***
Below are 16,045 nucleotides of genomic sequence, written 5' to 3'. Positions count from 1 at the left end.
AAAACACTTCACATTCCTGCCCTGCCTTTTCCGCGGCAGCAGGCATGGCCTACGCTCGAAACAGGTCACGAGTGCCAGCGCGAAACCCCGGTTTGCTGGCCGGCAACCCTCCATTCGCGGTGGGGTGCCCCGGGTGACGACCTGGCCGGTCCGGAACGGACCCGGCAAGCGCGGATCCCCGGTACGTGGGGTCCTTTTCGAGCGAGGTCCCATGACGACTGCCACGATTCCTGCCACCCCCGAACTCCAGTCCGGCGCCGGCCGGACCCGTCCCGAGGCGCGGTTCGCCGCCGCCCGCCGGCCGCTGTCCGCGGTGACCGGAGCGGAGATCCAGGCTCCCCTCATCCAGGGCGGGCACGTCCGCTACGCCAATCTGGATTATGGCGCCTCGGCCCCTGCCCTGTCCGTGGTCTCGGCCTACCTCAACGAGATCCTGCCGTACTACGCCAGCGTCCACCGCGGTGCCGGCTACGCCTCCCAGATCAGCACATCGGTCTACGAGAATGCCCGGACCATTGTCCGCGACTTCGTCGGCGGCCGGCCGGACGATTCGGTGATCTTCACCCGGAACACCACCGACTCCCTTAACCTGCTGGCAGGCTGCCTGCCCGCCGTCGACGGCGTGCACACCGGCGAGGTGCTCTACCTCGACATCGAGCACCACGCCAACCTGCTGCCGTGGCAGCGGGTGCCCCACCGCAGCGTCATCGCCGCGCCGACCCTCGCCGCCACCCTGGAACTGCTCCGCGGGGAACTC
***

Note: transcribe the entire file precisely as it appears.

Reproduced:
Below are 16,045 nucleotides of genomic sequence, written 5' to 3'. Positions count from 1 at the left end.
AAAACACTTCACATTCCTGCCCTGCCTTTTCCGCGGCAGCAGGCATGGCCTACGCTCGAAACAGGTCACGAGTGCCAGCGCGAAACCCCGGTTTGCTGGCCGGCAACCCTCCATTCGCGGTGGGGTGCCCCGGGTGACGACCTGGCCGGTCCGGAACGGACCCGGCAAGCGCGGATCCCCGGTACGTGGGGTCCTTTTCGAGCGAGGTCCCATGACGACTGCCACGATTCCTGCCACCCCCGAACTCCAGTCCGGCGCCGGCCGGACCCGTCCCGAGGCGCGGTTCGCCGCCGCCCGCCGGCCGCTGTCCGCGGTGACCGGAGCGGAGATCCAGGCTCCCCTCATCCAGGGCGGGCACGTCCGCTACGCCAATCTGGATTATGGCGCCTCGGCCCCTGCCCTGTCCGTGGTCTCGGCCTACCTCAACGAGATCCTGCCGTACTACGCCAGCGTCCACCGCGGTGCCGGCTACGCCTCCCAGATCAGCACATCGGTCTACGAGAATGCCCGGACCATTGTCCGCGACTTCGTCGGCGGCCGGCCGGACGATTCGGTGATCTTCACCCGGAACACCACCGACTCCCTTAACCTGCTGGCAGGCTGCCTGCCCGCCGTCGACGGCGTGCACACCGGCGAGGTGCTCTACCTCGACATCGAGCACCACGCCAACCTGCTGCCGTGGCAGCGGGTGCCCCACCGCAGCGTCATCGCCGCGCCGACCCTCGCCGCCACCCTGGAACTGCTCCGCGGGGAACTC